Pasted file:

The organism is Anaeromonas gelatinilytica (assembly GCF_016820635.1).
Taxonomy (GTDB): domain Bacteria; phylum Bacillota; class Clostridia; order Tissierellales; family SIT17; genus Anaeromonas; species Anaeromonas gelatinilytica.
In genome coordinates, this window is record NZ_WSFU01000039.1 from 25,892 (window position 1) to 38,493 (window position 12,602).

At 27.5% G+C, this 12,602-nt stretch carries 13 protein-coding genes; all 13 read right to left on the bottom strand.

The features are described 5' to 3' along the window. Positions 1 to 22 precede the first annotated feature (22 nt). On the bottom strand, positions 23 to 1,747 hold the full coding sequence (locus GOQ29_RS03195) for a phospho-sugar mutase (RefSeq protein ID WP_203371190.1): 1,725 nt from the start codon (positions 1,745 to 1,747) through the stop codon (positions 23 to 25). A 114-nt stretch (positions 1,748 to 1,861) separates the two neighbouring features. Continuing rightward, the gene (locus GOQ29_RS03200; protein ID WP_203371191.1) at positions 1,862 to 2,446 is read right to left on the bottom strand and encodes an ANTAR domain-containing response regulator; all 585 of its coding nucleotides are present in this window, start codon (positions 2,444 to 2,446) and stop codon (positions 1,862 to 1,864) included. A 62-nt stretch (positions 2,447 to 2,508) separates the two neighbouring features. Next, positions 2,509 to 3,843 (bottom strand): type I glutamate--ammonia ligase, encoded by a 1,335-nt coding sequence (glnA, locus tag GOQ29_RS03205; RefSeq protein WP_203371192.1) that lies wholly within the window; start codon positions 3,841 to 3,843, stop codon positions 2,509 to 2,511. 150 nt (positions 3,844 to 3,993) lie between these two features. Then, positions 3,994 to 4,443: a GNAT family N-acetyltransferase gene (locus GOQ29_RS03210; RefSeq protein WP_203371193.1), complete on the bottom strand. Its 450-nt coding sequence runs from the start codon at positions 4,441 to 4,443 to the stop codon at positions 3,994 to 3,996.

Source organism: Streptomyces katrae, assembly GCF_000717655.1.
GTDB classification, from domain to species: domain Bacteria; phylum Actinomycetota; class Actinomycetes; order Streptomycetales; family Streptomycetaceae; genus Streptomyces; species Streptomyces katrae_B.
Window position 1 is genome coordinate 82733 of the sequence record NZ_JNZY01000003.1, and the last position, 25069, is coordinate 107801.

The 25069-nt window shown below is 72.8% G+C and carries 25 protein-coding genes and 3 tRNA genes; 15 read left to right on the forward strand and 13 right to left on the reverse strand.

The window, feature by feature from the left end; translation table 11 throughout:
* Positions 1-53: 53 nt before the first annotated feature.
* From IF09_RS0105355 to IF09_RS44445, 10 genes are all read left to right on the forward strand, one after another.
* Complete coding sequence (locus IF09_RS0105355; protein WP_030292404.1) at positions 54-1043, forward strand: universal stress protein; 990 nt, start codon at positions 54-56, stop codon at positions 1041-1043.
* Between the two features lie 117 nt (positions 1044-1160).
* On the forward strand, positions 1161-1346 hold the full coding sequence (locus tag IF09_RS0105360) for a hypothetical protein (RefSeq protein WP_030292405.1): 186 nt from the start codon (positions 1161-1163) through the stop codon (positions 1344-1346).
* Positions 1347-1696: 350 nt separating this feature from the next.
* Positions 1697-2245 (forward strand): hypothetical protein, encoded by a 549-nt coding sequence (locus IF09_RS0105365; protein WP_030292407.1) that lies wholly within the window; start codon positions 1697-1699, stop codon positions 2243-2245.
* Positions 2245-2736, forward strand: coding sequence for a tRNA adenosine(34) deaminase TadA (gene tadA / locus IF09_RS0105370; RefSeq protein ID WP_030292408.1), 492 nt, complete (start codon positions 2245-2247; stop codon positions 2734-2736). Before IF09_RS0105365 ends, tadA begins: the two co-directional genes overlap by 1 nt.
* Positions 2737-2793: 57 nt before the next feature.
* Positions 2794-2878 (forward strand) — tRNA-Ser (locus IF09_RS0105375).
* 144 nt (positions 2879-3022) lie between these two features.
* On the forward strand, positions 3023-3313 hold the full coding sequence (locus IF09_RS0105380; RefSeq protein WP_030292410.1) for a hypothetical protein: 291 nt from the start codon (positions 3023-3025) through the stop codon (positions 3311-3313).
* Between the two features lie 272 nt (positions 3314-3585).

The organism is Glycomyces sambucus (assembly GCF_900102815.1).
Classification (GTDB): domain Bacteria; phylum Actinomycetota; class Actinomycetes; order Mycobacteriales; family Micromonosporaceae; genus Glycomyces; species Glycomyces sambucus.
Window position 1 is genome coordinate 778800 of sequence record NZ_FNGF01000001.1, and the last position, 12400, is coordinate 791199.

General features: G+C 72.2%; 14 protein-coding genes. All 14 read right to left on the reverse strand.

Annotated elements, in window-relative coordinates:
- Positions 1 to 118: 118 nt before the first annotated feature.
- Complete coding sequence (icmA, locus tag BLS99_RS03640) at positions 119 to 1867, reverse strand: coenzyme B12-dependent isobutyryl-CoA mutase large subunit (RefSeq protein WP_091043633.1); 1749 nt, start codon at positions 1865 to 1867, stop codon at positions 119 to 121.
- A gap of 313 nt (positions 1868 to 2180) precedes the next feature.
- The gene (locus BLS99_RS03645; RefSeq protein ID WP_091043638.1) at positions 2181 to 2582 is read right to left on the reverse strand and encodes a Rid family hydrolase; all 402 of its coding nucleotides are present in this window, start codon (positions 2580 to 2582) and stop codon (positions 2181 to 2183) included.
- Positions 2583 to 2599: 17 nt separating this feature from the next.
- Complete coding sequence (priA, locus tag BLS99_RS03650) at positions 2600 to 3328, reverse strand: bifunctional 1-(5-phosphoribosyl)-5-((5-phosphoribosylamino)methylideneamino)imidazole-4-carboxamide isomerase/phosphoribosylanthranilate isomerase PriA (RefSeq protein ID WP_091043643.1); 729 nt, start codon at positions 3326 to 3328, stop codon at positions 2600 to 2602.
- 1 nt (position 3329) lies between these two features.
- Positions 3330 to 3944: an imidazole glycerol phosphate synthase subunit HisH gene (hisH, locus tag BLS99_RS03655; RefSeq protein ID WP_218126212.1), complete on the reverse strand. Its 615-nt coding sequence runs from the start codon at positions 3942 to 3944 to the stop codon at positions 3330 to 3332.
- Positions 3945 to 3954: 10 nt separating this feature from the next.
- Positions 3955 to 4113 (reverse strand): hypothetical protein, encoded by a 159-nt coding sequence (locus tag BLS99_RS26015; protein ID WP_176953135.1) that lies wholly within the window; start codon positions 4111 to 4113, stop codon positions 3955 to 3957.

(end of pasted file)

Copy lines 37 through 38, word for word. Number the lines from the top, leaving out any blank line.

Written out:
- Positions 3945 to 3954: 10 nt separating this feature from the next.
- Positions 3955 to 4113 (reverse strand): hypothetical protein, encoded by a 159-nt coding sequence (locus tag BLS99_RS26015; protein ID WP_176953135.1) that lies wholly within the window; start codon positions 4111 to 4113, stop codon positions 3955 to 3957.